28. 28. Analogs Block DNA Synthesis Figure 20.16b, c
  29. 29. Antiviral Drugs Enzyme Inhibitors • Inhibit assembly – Indinavir (HIV) • Inhibit attachment – Zanamivir (Influenza) • Inhibit uncoating – Amantadine (Influenza)
  30. 30. Antiviral Drugs Enzyme Inhibitors • Interferons prevent spread of viruses to new cells (Viral hepatitis) • Natural products of the immune system in viral infections
  31. 31. Antiprotozoan Drugs • Protozoa are eukaryotic cells • Many drugs are experimental and their mode of action is unknown
  32. 32. Measuring Antimicrobial Sensitivity • E Test • MIC: Minimal inhibitory concentration
  33. 33. Measuring Antimicrobial Sensitivity: Disk Diffusion
  34. 34. Antibiotic Resistance Figure 20.20
  35. 35. Antimicrobial Resistance • Relative or complete lack of effect of antimicrobial against a previously susceptible microbe
  36. 36. Mechanisms of Antibiotic Resistance • Enzymatic destruction of drug • Prevention of penetration of drug • Alteration of drug's target site • Rapid ejection of the drug
  37. 37. Antibiotic Selection for Resistant Bacteria
  38. 38. What Factors Promote Antimicrobial Resistance? • Exposure to sub-optimal levels of antimicrobial • Exposure to microbes carrying resistance genes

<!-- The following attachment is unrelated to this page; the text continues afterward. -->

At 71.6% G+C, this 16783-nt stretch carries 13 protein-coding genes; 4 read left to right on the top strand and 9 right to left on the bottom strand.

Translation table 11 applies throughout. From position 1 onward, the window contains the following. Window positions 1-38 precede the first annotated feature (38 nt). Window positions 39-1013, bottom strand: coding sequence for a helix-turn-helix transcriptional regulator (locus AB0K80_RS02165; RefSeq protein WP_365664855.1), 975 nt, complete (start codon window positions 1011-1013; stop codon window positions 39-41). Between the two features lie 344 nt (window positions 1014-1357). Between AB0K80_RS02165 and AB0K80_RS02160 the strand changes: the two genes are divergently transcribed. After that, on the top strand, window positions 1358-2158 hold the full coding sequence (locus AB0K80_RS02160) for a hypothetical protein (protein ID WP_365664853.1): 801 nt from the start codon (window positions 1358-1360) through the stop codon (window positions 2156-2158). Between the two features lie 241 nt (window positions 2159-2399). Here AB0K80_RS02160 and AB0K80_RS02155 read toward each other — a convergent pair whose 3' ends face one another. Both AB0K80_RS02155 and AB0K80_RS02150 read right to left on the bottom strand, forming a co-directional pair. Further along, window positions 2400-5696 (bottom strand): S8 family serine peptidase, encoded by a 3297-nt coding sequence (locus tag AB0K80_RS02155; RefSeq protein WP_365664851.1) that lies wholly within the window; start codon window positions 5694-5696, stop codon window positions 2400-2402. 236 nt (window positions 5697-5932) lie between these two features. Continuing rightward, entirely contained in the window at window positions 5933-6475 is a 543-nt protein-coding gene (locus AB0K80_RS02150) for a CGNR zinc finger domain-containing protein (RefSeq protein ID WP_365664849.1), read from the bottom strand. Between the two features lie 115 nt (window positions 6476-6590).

39. 39. Inappropriate Antimicrobial Use • Prescription not taken correctly • Antibiotics for viral infections • Antibiotics sold without medical supervision • Spread of resistant microbes in hospitals due to lack of hygiene
  40. 40. Inappropriate Antimicrobial Use • Lack of quality control in manufacture or outdated antimicrobial • Inadequate surveillance or defective susceptibility assays • Poverty or war • Use of antibiotics in foods
  41. 41. Consequences of Antimicrobial Resistance • Infections resistant to available antibiotics • Increased cost of treatment
  42. 42. Proposals to Combat Antimicrobial Resistance • Speed development of new antibiotics • Track resistance data nationwide • Restrict antimicrobial use • Direct observed dosing (TB)
  43. 43. Proposals to Combat Antimicrobial Resistance • Use more narrow spectrum antibiotics • Use antimicrobial cocktails
  44. 44. The Future of Chemotherapeutic Agents • Antimicrobial peptides – Broad spectrum antibiotics from plants and animals • Squalamine (sharks) • Protegrin (pigs) • Magainin (frogs)
  45. 45. The Future of Chemotherapeutic Agents • Antisense agents – Complementary DNA or peptide nucleic acids that binds to a pathogen's virulence gene(s) and prevents transcription